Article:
A holiday riddle: How do Santa and Mrs. Claus get around?
On an icicle built for two!
In a year when quarantine restrictions sidelined many holiday traditions, the Homeland Center team got busy creating new practices – such as delivering holiday riddles to residents in their rooms -- and keeping an atmosphere of joy ringing through the halls.
“We’re bringing as much Christmas cheer as we can to the residents,” says Activities Director Aleisha Connors.
A full calendar of events assured that residents in every unit – personal care, skilled care, and Ellenberger – got a healthy, happy dose of holiday fun. Much of the bustle brought activities right to residents’ rooms to help keep them entertained.
In the hallways and common areas, members of the Board of Managers – the unique, volunteer board charged with helping maintain Homeland’s renowned homelike atmosphere – brought a festive feeling by hanging greenery and wreaths. Residents were glad to see them (all were COVID-tested before entering). In the Main Dining Room, they decorated a culinary-themed tree, complete with cooking-utensil ornaments and a red chef’s hat tree topper.
“The decorations add a bit of color,” says Board of Managers President Joyce Thomas. “This way, they know it’s Christmas. It’s nice that residents can see those icons that are specific to the holiday.”
As the holidays were underway, Homeland‘s activities included:
• Christmas Sweater Day: Staff usually have an Ugly Christmas Sweater Contest, but this year, they’re encouraged to wear their sweaters on one day. They’ll then go to the rooms delivering holiday cookies and hot chocolate so that residents can see their funny attire.
• Individual gingerbread houses: Staff will help residents make gingerbread houses or gingerbread cookies in their rooms. Before COVID-19, everyone gathered in the Homeland Diner.
• Door decorating contest: Every Homeland Center department was invited to decorate their doors for residents to see and vote on a winner. “That’ll be a fun thing for residents and staff and, hopefully, lift some spirits,” says Connors.
• Photo greeting cards to family: Residents don their favorite holiday apparel and sit for a photoshoot in front of a cheery Christmas display. Each resident gets a copy of the photo, which also gets turned into a personalized card sent to family.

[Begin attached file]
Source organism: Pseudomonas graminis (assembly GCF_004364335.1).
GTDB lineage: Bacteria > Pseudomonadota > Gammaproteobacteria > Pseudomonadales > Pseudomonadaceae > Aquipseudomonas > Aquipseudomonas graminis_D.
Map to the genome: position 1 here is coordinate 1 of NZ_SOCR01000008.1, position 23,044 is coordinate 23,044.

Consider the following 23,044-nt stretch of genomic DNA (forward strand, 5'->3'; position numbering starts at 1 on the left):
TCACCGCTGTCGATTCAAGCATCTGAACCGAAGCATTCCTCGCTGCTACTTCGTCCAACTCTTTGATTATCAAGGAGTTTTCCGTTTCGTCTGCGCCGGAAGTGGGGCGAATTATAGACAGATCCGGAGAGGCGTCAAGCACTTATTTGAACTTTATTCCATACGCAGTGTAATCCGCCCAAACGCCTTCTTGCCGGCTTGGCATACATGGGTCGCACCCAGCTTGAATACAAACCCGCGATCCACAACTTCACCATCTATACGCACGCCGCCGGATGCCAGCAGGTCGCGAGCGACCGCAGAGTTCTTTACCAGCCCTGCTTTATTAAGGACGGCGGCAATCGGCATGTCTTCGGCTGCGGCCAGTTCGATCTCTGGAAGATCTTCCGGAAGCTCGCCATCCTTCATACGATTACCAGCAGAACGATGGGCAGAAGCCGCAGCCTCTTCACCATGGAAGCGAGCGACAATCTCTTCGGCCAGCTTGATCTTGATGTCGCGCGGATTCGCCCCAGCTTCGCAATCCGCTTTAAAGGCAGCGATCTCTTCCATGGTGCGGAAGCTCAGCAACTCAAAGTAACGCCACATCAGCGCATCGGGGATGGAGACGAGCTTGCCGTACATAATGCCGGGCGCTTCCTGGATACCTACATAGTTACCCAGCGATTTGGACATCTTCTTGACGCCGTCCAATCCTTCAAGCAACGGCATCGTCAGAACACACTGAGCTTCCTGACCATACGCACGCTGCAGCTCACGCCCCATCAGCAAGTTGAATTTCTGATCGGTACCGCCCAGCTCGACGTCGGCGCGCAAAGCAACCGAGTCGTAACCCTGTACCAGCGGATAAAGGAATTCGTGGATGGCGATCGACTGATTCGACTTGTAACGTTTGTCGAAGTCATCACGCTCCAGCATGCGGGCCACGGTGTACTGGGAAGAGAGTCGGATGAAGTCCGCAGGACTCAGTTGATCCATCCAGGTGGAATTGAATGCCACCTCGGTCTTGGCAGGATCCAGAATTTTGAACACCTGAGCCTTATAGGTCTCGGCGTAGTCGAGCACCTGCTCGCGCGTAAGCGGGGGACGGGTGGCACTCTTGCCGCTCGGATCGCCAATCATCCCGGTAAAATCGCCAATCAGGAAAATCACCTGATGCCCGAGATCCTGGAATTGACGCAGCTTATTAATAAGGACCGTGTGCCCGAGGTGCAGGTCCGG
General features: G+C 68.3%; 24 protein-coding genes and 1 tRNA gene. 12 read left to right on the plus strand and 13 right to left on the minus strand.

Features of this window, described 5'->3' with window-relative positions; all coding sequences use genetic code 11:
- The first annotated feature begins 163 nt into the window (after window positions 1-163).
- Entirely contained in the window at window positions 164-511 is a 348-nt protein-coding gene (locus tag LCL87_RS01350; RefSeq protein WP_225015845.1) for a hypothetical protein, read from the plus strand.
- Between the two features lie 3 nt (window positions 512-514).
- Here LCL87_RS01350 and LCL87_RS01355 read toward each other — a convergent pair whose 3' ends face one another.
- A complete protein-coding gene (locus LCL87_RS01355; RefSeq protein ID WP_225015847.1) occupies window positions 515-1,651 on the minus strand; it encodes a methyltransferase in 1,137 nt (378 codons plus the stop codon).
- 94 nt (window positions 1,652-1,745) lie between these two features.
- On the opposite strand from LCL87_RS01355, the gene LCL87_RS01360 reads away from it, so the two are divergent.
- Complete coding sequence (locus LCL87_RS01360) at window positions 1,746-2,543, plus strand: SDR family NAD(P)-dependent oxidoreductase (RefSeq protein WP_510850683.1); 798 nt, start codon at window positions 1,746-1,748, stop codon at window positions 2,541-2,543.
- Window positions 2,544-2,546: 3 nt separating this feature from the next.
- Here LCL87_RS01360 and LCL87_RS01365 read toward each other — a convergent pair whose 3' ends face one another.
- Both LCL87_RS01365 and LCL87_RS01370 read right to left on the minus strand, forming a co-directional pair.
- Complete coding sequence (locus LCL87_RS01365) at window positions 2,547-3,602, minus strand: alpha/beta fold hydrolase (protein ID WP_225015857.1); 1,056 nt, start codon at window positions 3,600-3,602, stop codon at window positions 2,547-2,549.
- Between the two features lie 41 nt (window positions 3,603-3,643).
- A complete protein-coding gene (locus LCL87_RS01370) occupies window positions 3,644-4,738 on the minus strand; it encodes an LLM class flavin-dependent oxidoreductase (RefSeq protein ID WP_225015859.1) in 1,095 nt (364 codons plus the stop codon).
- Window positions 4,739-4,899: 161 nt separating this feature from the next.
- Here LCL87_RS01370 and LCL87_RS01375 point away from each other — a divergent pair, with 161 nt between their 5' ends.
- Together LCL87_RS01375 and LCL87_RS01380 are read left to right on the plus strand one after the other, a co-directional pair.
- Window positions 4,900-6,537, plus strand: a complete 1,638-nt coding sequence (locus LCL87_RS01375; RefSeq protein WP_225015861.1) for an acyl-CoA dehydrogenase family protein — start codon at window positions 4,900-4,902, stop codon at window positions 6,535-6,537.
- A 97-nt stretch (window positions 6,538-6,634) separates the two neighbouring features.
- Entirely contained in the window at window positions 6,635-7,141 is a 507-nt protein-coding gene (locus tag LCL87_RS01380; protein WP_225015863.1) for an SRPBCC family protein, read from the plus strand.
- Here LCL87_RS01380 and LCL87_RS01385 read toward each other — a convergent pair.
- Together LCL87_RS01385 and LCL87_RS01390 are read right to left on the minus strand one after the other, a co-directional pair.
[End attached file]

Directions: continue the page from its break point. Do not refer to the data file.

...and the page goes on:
• Christmas cards for soldiers: Director of Personal Care Jennifer Murray suggested that residents send cards to troopmates on active duty with her son, and the residents loved it. Murray shared a photo of her son and his unit so that residents could see the faces of the heroes receiving their cards.
• Holiday coloring contest: Residents color holiday-themed images printed on card stock, and a panel of employees picks a winner for each unit. The winners get a lunch of their choice from a favorite restaurant.
• Caroling in the hallways: The festive mood also includes halls decked with greenery by the Homeland Board of Managers.
• Entertainment: With creativity and planning, residents have enjoyed some of their favorite musical entertainers via Zoom and a young dance troupe performed outside in multiple locations so residents from around the building could enjoy their presentation.
In November, residents made Thanksgiving cards to send to loved ones, similar to the Christmas cards sent in December. Kristee Myers, the daughter of Homeland resident Maxine Myers, called Aleisha to say that the Thanksgiving card brought tears to her eyes, and she looked forward to holiday greetings.
Opening her mail to find a construction-paper card from Homeland, depicting a turkey in Pilgrim garb and decorated with feathers, “really warmed my heart, and it helped during difficult times,” says Kristee of Susquehanna Township.
“Even during these times, the residents still need to be mobile and active,’’ Myers says. My mother’s always been a helper. It’s wonderful that Homeland helps my mom be the best she can be, especially under the circumstances. It means a lot to my family and me.”